Do the two of you *oppose* treating "no" as irrebuttable proof of non-consent? Aside from cases where the woman was passed out drunk or close to it, these cases involve a man persisting after verbal protests-- & those are cases where things like what woman was wearing, whether she was in man's room alone, whether she had consented to some sexual activity short of intercourse, etc., are factors that many decisionmakers (jurors, admninistrators) actually treat as grounds for finding either "consent" or "reasonable mistake" despite "no."

The Calif statute is just theater. People who write op eds characterizing this sort of standard as meaning that unless a woman utters the words "yes" a decisionmaker must find no consent are simply wrong. That they are recycling decades' old rhetoric confirms they aren't really familiar with this issue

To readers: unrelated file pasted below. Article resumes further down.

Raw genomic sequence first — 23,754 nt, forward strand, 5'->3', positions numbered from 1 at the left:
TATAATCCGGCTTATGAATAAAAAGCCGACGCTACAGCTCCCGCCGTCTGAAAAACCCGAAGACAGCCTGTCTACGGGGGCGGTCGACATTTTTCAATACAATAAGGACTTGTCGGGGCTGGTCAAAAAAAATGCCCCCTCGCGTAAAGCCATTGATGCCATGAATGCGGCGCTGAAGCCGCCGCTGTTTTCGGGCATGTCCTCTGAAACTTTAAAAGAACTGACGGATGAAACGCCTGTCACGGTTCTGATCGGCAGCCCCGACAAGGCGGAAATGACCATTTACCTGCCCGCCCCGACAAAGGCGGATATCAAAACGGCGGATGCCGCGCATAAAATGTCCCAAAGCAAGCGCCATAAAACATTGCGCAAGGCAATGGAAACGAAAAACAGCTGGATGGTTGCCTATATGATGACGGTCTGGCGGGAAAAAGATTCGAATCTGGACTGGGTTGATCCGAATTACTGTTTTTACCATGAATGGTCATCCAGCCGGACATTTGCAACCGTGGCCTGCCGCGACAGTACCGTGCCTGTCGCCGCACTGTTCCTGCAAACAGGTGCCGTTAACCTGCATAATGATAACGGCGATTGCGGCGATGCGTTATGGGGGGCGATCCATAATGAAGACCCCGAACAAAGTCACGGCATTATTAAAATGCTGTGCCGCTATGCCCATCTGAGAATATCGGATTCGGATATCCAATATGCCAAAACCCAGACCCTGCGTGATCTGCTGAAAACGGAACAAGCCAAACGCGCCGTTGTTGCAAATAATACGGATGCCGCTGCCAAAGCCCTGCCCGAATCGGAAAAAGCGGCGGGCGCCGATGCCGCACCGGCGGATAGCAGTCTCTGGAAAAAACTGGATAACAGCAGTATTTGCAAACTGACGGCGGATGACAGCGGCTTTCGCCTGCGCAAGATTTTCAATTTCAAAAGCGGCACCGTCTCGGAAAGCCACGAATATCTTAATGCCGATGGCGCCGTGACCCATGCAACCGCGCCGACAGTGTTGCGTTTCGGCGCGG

September 30, 2014 | Registered CommenterDan Kahan

A number of more recent studies seem to discuss the conclusions of Muehlenhard cited above, and expanding beyond these conclusion seems highly desirable to me. The "token resistance" script is of course, right in there with the "when women say no they mean yes" meme. And may indeed be 20 years out of date. The conclusion also neglects the importance of the fact that women in hierarchical cultures are dis-empowered by the paternalistic nature of those cultures. Thus, they actually may mean no, they don't really intend to end up barefoot and pregnant, they simply lack the power and negotiating skill to get to the relationship they do desire.

The token resistance script would, IMHO, be a strong argument towards the idea that a script of getting all the way to yes is much stronger and much less ambiguous. This can be done, as Joshua points out above.